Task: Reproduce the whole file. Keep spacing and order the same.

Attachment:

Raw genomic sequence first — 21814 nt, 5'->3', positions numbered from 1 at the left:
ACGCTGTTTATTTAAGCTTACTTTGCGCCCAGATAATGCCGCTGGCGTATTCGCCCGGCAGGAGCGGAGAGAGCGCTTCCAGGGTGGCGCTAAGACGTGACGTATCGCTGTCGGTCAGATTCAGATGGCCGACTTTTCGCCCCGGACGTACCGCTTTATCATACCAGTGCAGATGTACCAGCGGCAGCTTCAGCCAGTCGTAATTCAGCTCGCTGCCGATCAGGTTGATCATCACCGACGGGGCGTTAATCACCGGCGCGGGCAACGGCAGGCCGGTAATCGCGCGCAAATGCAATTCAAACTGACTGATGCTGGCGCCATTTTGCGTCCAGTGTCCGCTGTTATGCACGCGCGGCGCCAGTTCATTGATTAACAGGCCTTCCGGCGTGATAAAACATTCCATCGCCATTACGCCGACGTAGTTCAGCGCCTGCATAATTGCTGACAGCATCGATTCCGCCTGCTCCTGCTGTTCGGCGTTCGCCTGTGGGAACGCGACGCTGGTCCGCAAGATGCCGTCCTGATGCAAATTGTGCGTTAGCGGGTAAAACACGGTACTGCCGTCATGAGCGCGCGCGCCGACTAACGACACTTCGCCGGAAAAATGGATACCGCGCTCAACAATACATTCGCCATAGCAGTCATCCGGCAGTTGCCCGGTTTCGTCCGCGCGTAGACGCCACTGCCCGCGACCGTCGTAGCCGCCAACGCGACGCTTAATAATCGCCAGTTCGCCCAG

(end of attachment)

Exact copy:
Raw genomic sequence first — 21814 nt, 5'->3', positions numbered from 1 at the left:
ACGCTGTTTATTTAAGCTTACTTTGCGCCCAGATAATGCCGCTGGCGTATTCGCCCGGCAGGAGCGGAGAGAGCGCTTCCAGGGTGGCGCTAAGACGTGACGTATCGCTGTCGGTCAGATTCAGATGGCCGACTTTTCGCCCCGGACGTACCGCTTTATCATACCAGTGCAGATGTACCAGCGGCAGCTTCAGCCAGTCGTAATTCAGCTCGCTGCCGATCAGGTTGATCATCACCGACGGGGCGTTAATCACCGGCGCGGGCAACGGCAGGCCGGTAATCGCGCGCAAATGCAATTCAAACTGACTGATGCTGGCGCCATTTTGCGTCCAGTGTCCGCTGTTATGCACGCGCGGCGCCAGTTCATTGATTAACAGGCCTTCCGGCGTGATAAAACATTCCATCGCCATTACGCCGACGTAGTTCAGCGCCTGCATAATTGCTGACAGCATCGATTCCGCCTGCTCCTGCTGTTCGGCGTTCGCCTGTGGGAACGCGACGCTGGTCCGCAAGATGCCGTCCTGATGCAAATTGTGCGTTAGCGGGTAAAACACGGTACTGCCGTCATGAGCGCGCGCGCCGACTAACGACACTTCGCCGGAAAAATGGATACCGCGCTCAACAATACATTCGCCATAGCAGTCATCCGGCAGTTGCCCGGTTTCGTCCGCGCGTAGACGCCACTGCCCGCGACCGTCGTAGCCGCCAACGCGACGCTTAATAATCGCCAGTTCGCCCAG